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[dinosaur] Fighting Dinosaurs + Jurassic dinosaurs of Transbaikalia + Undur-Bogd stratigraphy

Ben Creisler

Some recent papers not yet mentioned:

R. Barsbold (2016)
“The Fighting Dinosaurs”: The position of their bodies before and after death.
Paleontological Journal 50(12): 1412–1417
DOI: 10.1134/S0031030116120042

The “Fighting Dinosaurs” from Mongolia are discussed. The observable positions of two coupled dinosaur skeletons are explained based on their postmortem displacement.


S. M. Sinitsa (2016)
Jurassic dinosaurs of Transbaikalia and prospects of searching for them in Mongolia.
Paleontological Journal 50(12): 1401–1411
DOI: 10.1134/S0031030116120170

Three Transbaikalian localities of dinosaur remains confined to concretions of the Tarbagatai Coal Field, coal deposits of the Arbagarskaya deposits, and tuffaceous sedimentary deposits of the Ukureiskaya Formation of the Olov Depression (Kulinda locality) are considered. In concretions, dinosaur fossils co-occur with fragmentary and complete skeletons of Salmo and Palaeoniscidae and tuffaceous sedimentary beds of volcanic lakes have yielded fossils of temporary inhabitants, such as notostracans, conchostracans, izophlebiid dragonflies, ostracods, and plants with index species of the Late Jurassic Unda–Daya Assemblage. These characteristics can be used in searching for Jurassic dinosaur burials in Mongolia. The horizons with concretions are known in the Tormkhon, Tevsh, Unduruhin, Anda-Khuduk, and Ulanereg formations. Remains of notostracans and izophlebiid dragonflies were recorded in the Ulugei Formation and terrigenous deposits of the Khalgyn-Ula locality and mass burials of large izophlebiid dragonflies and Palaeoniscidae have occur in the Dorogot Formation.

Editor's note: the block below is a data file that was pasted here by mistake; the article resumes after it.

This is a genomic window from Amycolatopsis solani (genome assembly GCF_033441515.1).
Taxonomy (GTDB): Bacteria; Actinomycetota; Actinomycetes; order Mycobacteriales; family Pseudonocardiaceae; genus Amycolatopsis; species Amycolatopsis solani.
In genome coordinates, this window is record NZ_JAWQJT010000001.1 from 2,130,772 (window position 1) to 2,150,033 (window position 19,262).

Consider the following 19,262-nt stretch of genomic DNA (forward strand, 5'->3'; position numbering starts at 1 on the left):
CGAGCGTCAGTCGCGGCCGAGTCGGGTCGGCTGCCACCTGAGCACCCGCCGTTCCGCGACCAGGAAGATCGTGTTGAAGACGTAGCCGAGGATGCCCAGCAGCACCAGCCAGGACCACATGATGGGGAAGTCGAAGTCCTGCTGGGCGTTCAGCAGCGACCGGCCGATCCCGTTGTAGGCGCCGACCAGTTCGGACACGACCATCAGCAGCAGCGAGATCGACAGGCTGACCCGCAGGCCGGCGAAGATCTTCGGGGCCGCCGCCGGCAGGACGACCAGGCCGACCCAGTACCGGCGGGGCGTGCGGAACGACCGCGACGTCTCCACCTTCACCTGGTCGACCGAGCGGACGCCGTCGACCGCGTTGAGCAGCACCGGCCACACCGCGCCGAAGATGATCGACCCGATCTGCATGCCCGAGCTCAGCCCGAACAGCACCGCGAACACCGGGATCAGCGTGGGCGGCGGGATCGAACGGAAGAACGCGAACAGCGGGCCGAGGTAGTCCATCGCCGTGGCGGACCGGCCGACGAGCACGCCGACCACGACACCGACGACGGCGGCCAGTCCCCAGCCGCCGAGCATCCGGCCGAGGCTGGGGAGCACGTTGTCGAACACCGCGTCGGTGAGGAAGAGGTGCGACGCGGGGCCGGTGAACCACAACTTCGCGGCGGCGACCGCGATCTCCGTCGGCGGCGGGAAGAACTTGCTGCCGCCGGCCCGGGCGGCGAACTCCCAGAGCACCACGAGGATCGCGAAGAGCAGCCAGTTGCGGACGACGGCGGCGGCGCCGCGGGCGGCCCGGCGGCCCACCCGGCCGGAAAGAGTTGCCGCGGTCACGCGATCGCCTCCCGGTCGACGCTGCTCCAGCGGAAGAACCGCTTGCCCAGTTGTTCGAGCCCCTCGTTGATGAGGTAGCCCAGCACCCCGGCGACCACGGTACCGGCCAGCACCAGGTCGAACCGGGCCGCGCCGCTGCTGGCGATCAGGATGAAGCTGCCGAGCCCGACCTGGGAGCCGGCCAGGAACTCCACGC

E. Khand, J. Munkhtsetseg & D. Badamgarav (2016)
Paleontological Journal 50(12): 1418–1420
On the stratigraphy of the reference section of the Upper Mesozoic deposits of Undur-Bogd in southern Mongolia.
DOI: 10.1134/S0031030116120091

All successive Cretaceous reference horizons (except the uppermost one) are described in one section, the most complete in Mongolia.